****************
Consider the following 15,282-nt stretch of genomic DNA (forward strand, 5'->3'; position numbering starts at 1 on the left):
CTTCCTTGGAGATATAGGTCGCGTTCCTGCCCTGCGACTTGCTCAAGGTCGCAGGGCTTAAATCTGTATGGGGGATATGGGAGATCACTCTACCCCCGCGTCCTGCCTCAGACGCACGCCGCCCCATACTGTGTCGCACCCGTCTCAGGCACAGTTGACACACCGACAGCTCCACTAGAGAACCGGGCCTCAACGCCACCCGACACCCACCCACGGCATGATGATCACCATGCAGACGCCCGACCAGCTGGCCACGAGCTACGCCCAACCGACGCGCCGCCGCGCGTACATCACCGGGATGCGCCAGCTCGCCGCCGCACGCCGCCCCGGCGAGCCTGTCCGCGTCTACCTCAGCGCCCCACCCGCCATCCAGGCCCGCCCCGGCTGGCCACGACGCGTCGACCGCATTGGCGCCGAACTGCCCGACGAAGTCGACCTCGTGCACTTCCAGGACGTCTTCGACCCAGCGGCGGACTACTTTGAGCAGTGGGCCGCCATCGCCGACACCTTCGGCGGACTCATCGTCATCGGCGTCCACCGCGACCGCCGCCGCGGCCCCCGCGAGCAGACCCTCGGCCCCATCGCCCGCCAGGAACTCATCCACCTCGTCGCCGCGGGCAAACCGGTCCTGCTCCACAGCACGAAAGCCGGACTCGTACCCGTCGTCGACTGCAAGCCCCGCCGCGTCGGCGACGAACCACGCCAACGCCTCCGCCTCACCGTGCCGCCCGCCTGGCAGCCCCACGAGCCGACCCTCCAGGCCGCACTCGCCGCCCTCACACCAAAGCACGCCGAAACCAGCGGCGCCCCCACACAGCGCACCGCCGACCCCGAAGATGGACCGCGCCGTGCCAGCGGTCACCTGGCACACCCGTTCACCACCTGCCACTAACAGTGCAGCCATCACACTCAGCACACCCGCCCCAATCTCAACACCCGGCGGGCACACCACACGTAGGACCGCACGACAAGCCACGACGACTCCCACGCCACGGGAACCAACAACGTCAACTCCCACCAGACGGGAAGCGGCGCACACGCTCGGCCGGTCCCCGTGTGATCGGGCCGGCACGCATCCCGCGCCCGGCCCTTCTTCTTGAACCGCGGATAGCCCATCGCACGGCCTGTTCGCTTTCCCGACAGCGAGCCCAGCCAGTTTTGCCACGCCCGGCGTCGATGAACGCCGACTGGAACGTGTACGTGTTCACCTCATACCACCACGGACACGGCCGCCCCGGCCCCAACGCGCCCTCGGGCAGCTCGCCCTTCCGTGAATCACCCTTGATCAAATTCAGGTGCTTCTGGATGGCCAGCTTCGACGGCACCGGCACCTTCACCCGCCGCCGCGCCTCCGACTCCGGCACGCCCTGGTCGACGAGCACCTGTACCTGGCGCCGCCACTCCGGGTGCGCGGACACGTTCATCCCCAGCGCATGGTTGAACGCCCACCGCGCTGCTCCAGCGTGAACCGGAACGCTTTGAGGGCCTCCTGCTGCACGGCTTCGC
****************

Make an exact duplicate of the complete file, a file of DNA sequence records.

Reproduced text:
Consider the following 15,282-nt stretch of genomic DNA (forward strand, 5'->3'; position numbering starts at 1 on the left):
CTTCCTTGGAGATATAGGTCGCGTTCCTGCCCTGCGACTTGCTCAAGGTCGCAGGGCTTAAATCTGTATGGGGGATATGGGAGATCACTCTACCCCCGCGTCCTGCCTCAGACGCACGCCGCCCCATACTGTGTCGCACCCGTCTCAGGCACAGTTGACACACCGACAGCTCCACTAGAGAACCGGGCCTCAACGCCACCCGACACCCACCCACGGCATGATGATCACCATGCAGACGCCCGACCAGCTGGCCACGAGCTACGCCCAACCGACGCGCCGCCGCGCGTACATCACCGGGATGCGCCAGCTCGCCGCCGCACGCCGCCCCGGCGAGCCTGTCCGCGTCTACCTCAGCGCCCCACCCGCCATCCAGGCCCGCCCCGGCTGGCCACGACGCGTCGACCGCATTGGCGCCGAACTGCCCGACGAAGTCGACCTCGTGCACTTCCAGGACGTCTTCGACCCAGCGGCGGACTACTTTGAGCAGTGGGCCGCCATCGCCGACACCTTCGGCGGACTCATCGTCATCGGCGTCCACCGCGACCGCCGCCGCGGCCCCCGCGAGCAGACCCTCGGCCCCATCGCCCGCCAGGAACTCATCCACCTCGTCGCCGCGGGCAAACCGGTCCTGCTCCACAGCACGAAAGCCGGACTCGTACCCGTCGTCGACTGCAAGCCCCGCCGCGTCGGCGACGAACCACGCCAACGCCTCCGCCTCACCGTGCCGCCCGCCTGGCAGCCCCACGAGCCGACCCTCCAGGCCGCACTCGCCGCCCTCACACCAAAGCACGCCGAAACCAGCGGCGCCCCCACACAGCGCACCGCCGACCCCGAAGATGGACCGCGCCGTGCCAGCGGTCACCTGGCACACCCGTTCACCACCTGCCACTAACAGTGCAGCCATCACACTCAGCACACCCGCCCCAATCTCAACACCCGGCGGGCACACCACACGTAGGACCGCACGACAAGCCACGACGACTCCCACGCCACGGGAACCAACAACGTCAACTCCCACCAGACGGGAAGCGGCGCACACGCTCGGCCGGTCCCCGTGTGATCGGGCCGGCACGCATCCCGCGCCCGGCCCTTCTTCTTGAACCGCGGATAGCCCATCGCACGGCCTGTTCGCTTTCCCGACAGCGAGCCCAGCCAGTTTTGCCACGCCCGGCGTCGATGAACGCCGACTGGAACGTGTACGTGTTCACCTCATACCACCACGGACACGGCCGCCCCGGCCCCAACGCGCCCTCGGGCAGCTCGCCCTTCCGTGAATCACCCTTGATCAAATTCAGGTGCTTCTGGATGGCCAGCTTCGACGGCACCGGCACCTTCACCCGCCGCCGCGCCTCCGACTCCGGCACGCCCTGGTCGACGAGCACCTGTACCTGGCGCCGCCACTCCGGGTGCGCGGACACGTTCATCCCCAGCGCATGGTTGAACGCCCACCGCGCTGCTCCAGCGTGAACCGGAACGCTTTGAGGGCCTCCTGCTGCACGGCTTCGC